PostPosted: Mon Mar 26, 2012 4:36 am
by salumi512
Not sure where you are, but my sharpist will do plates for $5 each matched to the cutter. Worth having done.

PostPosted: Mon Mar 26, 2012 2:40 pm
by njvack
Thanks for your help and advice, all! Since I'm not going to be grinding anything for a bit, I've sent the blade and plates off to the sharpener, and I'll see how things work when they return.

FYI: The plates are about 2 1/8" in diameter.

PostPosted: Wed Nov 14, 2012 9:33 pm
by krusty
I know this is a late reply but find yourself a woodworker who has some 8000 grit sharpening stones. Work that cutter from 1000 through to 8000. I did it on my little Porkert and now that thing will grind meat as fast as I can feed it in with no clogging!

It ended up with a mirror finish like on my hand planes. I am sure any woodworker would be willing to trade meat for sharpening stone time :)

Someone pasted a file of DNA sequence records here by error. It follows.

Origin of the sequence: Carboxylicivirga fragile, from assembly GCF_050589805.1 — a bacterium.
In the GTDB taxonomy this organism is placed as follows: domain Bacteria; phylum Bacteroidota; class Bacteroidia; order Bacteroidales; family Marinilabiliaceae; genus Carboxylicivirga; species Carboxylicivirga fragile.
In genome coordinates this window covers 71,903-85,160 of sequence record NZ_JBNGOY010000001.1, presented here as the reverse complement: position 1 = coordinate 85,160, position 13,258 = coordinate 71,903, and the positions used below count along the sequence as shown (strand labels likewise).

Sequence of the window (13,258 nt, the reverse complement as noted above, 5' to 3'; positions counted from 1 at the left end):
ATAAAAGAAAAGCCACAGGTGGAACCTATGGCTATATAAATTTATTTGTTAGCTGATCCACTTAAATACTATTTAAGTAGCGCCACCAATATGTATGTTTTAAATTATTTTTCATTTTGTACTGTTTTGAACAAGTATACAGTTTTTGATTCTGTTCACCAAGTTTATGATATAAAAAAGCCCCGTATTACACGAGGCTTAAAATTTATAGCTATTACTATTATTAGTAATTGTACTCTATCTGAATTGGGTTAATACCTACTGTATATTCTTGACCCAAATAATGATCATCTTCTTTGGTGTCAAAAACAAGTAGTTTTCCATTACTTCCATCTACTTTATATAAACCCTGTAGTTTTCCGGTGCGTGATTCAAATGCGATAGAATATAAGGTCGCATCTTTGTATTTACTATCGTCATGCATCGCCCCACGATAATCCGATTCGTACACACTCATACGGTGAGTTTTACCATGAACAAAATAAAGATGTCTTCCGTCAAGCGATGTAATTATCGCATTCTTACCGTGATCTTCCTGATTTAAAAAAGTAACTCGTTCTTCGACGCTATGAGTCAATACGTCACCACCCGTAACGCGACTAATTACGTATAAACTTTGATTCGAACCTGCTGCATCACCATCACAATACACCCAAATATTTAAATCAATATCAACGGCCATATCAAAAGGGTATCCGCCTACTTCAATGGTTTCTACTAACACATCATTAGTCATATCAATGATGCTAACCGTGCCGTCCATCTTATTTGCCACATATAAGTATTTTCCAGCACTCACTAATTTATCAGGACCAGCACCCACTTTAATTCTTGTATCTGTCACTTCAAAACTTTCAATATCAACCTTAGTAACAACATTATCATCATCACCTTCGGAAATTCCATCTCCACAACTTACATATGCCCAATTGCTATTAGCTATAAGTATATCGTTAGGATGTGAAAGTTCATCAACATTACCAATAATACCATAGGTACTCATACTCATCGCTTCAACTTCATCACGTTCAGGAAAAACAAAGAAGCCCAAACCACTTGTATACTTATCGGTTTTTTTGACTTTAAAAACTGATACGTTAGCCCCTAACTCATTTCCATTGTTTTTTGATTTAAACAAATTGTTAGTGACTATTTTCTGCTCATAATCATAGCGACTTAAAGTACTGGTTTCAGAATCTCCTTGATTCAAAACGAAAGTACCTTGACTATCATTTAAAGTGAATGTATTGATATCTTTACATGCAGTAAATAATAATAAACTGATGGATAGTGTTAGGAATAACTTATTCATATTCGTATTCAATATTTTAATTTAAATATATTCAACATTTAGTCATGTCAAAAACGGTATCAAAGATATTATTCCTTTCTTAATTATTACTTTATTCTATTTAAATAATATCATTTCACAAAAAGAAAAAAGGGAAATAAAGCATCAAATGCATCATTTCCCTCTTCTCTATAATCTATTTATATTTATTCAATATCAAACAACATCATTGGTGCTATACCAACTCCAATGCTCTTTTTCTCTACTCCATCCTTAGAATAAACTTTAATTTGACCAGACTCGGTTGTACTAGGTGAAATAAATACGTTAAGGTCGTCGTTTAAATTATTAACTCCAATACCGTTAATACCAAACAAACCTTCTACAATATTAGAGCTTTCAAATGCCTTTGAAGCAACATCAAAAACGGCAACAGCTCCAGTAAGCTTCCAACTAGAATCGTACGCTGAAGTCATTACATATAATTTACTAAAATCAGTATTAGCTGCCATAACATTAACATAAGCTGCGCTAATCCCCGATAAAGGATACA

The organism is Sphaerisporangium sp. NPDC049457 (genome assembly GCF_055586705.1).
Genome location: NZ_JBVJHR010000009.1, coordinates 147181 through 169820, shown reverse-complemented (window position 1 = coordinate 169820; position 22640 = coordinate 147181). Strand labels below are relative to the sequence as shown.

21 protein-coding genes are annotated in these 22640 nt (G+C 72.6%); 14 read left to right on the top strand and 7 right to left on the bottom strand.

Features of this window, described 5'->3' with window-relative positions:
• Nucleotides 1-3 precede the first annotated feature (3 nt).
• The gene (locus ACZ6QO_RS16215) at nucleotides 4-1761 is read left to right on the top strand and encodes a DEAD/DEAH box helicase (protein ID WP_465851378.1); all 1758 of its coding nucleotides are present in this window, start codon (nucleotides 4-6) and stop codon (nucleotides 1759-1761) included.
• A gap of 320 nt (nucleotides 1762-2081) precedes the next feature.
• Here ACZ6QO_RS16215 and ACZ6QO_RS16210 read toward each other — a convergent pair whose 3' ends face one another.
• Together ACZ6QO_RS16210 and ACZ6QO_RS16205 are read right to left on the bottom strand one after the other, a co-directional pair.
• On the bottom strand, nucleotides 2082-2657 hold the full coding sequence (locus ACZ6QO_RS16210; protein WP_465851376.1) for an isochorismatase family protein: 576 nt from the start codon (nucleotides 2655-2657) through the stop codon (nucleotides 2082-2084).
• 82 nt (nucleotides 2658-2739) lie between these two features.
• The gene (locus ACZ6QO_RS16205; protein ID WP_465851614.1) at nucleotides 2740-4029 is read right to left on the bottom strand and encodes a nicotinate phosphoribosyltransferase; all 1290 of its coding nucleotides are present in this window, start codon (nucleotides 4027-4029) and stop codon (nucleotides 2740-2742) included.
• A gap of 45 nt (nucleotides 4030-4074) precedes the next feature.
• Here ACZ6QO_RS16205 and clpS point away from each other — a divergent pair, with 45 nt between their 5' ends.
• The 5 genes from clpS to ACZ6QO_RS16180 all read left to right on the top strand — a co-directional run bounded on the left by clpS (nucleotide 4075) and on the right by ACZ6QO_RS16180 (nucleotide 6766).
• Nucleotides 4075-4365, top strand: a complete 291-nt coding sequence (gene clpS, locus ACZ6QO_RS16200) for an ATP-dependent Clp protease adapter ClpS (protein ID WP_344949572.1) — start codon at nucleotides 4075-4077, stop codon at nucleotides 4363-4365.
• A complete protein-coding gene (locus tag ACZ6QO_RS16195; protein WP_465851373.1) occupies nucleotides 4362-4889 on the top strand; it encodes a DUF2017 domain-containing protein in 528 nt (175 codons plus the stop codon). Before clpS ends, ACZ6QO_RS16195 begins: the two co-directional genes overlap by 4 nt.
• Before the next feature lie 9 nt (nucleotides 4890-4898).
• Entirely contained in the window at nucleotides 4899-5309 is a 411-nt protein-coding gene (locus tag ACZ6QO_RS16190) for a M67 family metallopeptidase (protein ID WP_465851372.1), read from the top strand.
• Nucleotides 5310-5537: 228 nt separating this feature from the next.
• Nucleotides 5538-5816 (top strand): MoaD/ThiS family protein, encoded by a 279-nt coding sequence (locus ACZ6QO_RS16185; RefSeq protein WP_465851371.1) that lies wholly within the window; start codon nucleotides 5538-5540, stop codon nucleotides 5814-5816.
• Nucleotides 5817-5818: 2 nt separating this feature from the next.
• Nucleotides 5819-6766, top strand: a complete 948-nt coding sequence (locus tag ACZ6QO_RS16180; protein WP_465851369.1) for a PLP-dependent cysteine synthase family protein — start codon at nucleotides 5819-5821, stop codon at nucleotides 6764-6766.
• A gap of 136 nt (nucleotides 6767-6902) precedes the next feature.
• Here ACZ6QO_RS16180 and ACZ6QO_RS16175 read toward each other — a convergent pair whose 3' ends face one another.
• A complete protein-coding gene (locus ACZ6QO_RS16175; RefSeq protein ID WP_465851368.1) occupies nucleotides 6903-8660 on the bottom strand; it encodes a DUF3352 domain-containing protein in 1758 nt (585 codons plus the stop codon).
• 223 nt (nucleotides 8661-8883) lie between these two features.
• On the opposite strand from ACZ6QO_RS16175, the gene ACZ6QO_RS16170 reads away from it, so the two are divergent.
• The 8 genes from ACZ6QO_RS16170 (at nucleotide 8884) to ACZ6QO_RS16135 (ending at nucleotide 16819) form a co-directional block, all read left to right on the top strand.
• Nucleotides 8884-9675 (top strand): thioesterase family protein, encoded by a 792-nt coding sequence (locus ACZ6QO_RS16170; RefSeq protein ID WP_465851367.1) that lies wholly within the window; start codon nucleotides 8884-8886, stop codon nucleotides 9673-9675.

PostPosted: Thu Nov 15, 2012 12:47 am
by wheels
What great advice - thanks.

PostPosted: Fri Nov 16, 2012 5:33 pm
by This Little Piggy
I'm a bit far away, over here in the States, but as a vocational woodworker that's just what I've done: sharpen and flatten all the knives and dies for my grinder. I don't think a mirror polish is necessary (or will last very long in a grinder), but good smooth contact between the knife and the grinder do help to get a clean cut.

So that's about it: trim off all the sinew and silverskin you can; semi-freeze the meat, don't put too much in at once, keep your knives sharp – if this doesn't do it, there's summat the matter with your grinder!